It has been a lowering conversation, and one that Australia’s politicians have been engaging in with various degrees of discomfort. The Australian prime minister, for one, doesn’t seem to know where to place his feet on this one, showing considerable trouble in navigating the term “Australian values” before probing questions.
Would such values, posed Leigh Sales of the ABC to the squirming Malcolm Turnbull, include those traditionalists celebrating Hanukkah? Could you still pass muster as an Australian wearing the headscarf? “Of course!” retorted a clearly exasperated prime minister.
Left stranded on high ground, Turnbull has had to propose a kindergarten list of what those values would look like: “respect, the rule of law, commitment to freedom, democracy.” His colourful deputy, Barnaby Joyce, adds the “fair go” and a form of attire: shorts.
The topic of “Australian values” need never have arisen, given the sheer paucity of detail as to what they entail, but the Turnbull government is that desperate for electoral mileage it is liable to politicise the air if it senses a chance for survival. Political desperation is palpable, and can either place you into a coma of boredom or befuddle the strategists.
To that end, proposals that may never make it to the bureaucrat’s desk have been spun suggesting that the Australian citizenship test incorporate a greater component of “Australian values”. Highly problematic to begin with, it is a chance for committees and challenged experts to concoct an arbitrary list of what, exactly, these might be.
The absurdity of the suggestion becomes clearer on an examination of some proposed values potential candidates for citizenship will be queried upon. Would you, for instance, gleefully approve the practice of genital mutilation? Would you have been involved or propose to engage in acts of genocide?
This meaningless debate tends to spike when the emotional barometer is jarred on special occasions. When that great, murderous folly known as Anzac Day finds expression in marches and rum-laced milk in the morning, a call is made to refine the nature of those values and apply them to prospective Australians.
One Australian MP with much time on his hands, Andrew Laming, has gone so far this year as to argue that a new national anthem should reflect those “values”. At the very least, there should be a new verse reflecting “our jocular sense of humour”, how we “come from blends of many backgrounds”, and how Australia is “a young nation”. (Presumably, when longer in the tooth, the Australian state would have to find a new verse.)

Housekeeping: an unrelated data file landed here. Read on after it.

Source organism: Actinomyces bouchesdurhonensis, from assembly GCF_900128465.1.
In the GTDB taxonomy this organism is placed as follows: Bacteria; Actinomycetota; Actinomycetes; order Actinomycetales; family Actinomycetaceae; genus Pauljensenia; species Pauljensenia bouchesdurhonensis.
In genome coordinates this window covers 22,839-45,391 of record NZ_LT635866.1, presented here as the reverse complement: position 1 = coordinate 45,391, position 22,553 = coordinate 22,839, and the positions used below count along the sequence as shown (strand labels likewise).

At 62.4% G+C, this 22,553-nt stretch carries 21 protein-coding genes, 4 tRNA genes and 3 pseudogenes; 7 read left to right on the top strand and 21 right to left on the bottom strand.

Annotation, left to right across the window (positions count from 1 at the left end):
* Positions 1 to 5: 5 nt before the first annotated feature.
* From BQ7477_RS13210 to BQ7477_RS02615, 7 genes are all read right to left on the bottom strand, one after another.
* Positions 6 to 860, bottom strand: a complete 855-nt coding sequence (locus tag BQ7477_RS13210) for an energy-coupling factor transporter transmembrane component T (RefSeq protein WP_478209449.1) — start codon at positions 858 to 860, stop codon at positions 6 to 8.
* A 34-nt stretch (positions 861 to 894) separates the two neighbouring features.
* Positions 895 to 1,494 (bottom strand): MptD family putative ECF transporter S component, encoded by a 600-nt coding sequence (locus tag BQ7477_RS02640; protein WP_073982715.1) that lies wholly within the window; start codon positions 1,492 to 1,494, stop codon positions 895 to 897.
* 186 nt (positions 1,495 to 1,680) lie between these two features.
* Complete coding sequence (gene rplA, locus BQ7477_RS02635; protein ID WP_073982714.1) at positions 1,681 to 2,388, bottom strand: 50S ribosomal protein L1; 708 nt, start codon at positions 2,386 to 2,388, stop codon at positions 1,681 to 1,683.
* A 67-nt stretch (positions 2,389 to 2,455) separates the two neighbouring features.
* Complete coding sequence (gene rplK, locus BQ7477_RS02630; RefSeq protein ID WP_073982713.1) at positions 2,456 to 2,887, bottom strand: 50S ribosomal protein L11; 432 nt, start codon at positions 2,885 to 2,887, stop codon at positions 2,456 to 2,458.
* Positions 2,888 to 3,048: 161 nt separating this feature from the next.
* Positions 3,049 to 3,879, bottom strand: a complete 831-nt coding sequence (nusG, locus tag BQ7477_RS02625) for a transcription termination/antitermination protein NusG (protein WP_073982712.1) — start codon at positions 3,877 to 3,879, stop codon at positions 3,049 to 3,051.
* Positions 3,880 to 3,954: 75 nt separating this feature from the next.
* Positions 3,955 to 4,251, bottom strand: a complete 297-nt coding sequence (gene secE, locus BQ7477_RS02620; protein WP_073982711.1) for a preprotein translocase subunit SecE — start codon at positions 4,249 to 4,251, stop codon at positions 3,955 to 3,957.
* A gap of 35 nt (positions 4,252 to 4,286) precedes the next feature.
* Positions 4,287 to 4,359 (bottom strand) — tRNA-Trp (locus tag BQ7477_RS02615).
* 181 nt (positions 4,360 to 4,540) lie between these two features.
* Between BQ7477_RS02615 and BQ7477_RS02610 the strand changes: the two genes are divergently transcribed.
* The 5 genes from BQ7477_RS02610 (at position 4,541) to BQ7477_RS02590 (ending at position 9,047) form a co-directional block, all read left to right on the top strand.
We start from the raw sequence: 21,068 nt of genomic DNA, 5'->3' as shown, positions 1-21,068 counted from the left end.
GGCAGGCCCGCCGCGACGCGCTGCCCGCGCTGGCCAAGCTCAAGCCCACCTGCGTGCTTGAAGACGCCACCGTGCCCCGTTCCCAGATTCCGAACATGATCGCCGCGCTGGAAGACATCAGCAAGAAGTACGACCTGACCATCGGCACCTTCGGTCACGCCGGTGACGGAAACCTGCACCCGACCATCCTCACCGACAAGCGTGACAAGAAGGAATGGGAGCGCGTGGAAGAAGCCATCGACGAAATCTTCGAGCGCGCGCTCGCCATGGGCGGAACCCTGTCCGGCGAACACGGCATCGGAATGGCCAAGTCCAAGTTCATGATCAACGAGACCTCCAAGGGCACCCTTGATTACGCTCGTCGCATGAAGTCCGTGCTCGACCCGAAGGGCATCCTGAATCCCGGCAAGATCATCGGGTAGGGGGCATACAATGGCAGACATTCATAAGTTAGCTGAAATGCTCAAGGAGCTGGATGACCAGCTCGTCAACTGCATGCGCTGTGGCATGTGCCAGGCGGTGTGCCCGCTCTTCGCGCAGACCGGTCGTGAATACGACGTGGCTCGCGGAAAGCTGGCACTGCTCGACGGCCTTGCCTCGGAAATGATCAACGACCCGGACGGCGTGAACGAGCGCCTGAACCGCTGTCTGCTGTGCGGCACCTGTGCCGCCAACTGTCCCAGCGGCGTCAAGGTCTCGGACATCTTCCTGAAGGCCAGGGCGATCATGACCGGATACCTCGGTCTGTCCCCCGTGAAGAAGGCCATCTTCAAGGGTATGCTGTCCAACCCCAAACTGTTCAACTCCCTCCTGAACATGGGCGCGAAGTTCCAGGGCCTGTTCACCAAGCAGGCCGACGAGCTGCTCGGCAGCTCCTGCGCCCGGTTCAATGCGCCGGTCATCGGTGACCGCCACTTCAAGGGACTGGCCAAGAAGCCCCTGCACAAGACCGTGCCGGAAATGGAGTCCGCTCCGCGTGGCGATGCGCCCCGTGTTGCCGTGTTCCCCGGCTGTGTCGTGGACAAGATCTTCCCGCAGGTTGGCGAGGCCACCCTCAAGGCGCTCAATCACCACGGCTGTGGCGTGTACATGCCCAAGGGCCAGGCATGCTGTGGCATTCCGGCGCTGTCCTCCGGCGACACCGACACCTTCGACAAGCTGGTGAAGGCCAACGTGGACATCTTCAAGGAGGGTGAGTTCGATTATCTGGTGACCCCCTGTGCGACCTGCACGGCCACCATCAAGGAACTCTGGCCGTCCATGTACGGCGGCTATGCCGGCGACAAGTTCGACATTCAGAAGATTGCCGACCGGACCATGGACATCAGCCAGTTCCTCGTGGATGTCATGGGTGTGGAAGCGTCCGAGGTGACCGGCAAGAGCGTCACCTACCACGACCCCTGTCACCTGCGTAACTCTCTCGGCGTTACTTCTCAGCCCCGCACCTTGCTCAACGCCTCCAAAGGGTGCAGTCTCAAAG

The social psychologist fraternity has also made efforts to identify what it terms “cultural values”, though treating these as objective indicators of anything can be problematic. Shalom Schwartz has a stab at a finite number, coming up with seven dimensions or orientations: harmony, embeddedness, hierarchy, mastery, affective autonomy, intellectual autonomy and egalitarianism.
Unsurprisingly, there are two that stand out for the pundits: that of embeddedness, where the whole is valued more than the individual; and autonomy, which is pretty straight forward in its individualistic suggestiveness. Schwartz’s work is praised to the heavens as being “the outcome of decades of empirical research around the globe.”
Playing around in such academic undergrowth enables Professor Nick Haslam of University of Melbourne to suggest that Australia is far from distinctive, let alone exceptional its paraded values. By the metric of how far Australia deviates “from the international average over seven dimensions”, the seekers of exceptionalism will be disappointed. Australia “is the second least distinctive culture of all, beaten to the gold medal by Brazil” (The Conversation, May 1).
The debate has also provoked some much needed satire. Ben Pobije insists that the PM and his colleagues have missed the key points. One is the “gift of the nature strip”, the innate Australian tendency to recycle appliances and items abandoned on the grass in front of a house. “Council regulations might say otherwise, but the freedom to gather up strangers’ garbage whenever opportunity knocks is a vital Australian value and one we do well to safeguard.”
Pobije suggests other value indicators that could be codified: a deep suspicion of the imagination, a latent anti-Americanism despite surface affection for those from the land of the free, and any chance “to take a day off from work for literally any reason.”
Unfortunately, this particular issue tends to be less one to satirise than one to observe with mute insensibility. This is bound to lead to humbug, where values become less a matter of virtue than sin, a facile and shallow assertion of crude patriotism. As a letter to The Age put it, “It might be hard to wax lyrical about our treatment of asylum seekers, the reduction in foreign aid or the growing divide between rich and poor, for example.” On the point of values, take your pick.
Dr. Binoy Kampmark was a Commonwealth Scholar at Selwyn College, Cambridge. He lectures at RMIT University, Melbourne. Email: firstname.lastname@example.org